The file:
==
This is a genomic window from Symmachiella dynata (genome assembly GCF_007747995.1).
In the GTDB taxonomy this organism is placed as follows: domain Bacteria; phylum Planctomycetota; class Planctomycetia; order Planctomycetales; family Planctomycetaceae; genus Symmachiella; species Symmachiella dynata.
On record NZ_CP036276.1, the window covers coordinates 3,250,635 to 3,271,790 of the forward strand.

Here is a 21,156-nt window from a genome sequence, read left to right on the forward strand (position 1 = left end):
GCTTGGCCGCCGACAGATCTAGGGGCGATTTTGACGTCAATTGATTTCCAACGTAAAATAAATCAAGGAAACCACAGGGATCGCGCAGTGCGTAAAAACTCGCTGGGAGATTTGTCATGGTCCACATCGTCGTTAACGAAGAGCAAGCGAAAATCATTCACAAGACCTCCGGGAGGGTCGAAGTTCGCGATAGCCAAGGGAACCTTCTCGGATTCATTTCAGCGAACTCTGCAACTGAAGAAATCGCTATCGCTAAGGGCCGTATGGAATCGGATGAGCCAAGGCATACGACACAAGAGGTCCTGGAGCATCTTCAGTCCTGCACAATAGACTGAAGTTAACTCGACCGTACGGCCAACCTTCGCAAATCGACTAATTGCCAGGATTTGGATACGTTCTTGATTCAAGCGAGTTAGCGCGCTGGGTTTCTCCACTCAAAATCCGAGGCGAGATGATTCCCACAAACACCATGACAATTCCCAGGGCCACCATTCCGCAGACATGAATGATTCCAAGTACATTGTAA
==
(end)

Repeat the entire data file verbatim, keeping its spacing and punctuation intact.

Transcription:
This is a genomic window from Symmachiella dynata (genome assembly GCF_007747995.1).
In the GTDB taxonomy this organism is placed as follows: domain Bacteria; phylum Planctomycetota; class Planctomycetia; order Planctomycetales; family Planctomycetaceae; genus Symmachiella; species Symmachiella dynata.
On record NZ_CP036276.1, the window covers coordinates 3,250,635 to 3,271,790 of the forward strand.

Here is a 21,156-nt window from a genome sequence, read left to right on the forward strand (position 1 = left end):
GCTTGGCCGCCGACAGATCTAGGGGCGATTTTGACGTCAATTGATTTCCAACGTAAAATAAATCAAGGAAACCACAGGGATCGCGCAGTGCGTAAAAACTCGCTGGGAGATTTGTCATGGTCCACATCGTCGTTAACGAAGAGCAAGCGAAAATCATTCACAAGACCTCCGGGAGGGTCGAAGTTCGCGATAGCCAAGGGAACCTTCTCGGATTCATTTCAGCGAACTCTGCAACTGAAGAAATCGCTATCGCTAAGGGCCGTATGGAATCGGATGAGCCAAGGCATACGACACAAGAGGTCCTGGAGCATCTTCAGTCCTGCACAATAGACTGAAGTTAACTCGACCGTACGGCCAACCTTCGCAAATCGACTAATTGCCAGGATTTGGATACGTTCTTGATTCAAGCGAGTTAGCGCGCTGGGTTTCTCCACTCAAAATCCGAGGCGAGATGATTCCCACAAACACCATGACAATTCCCAGGGCCACCATTCCGCAGACATGAATGATTCCAAGTACATTGTAA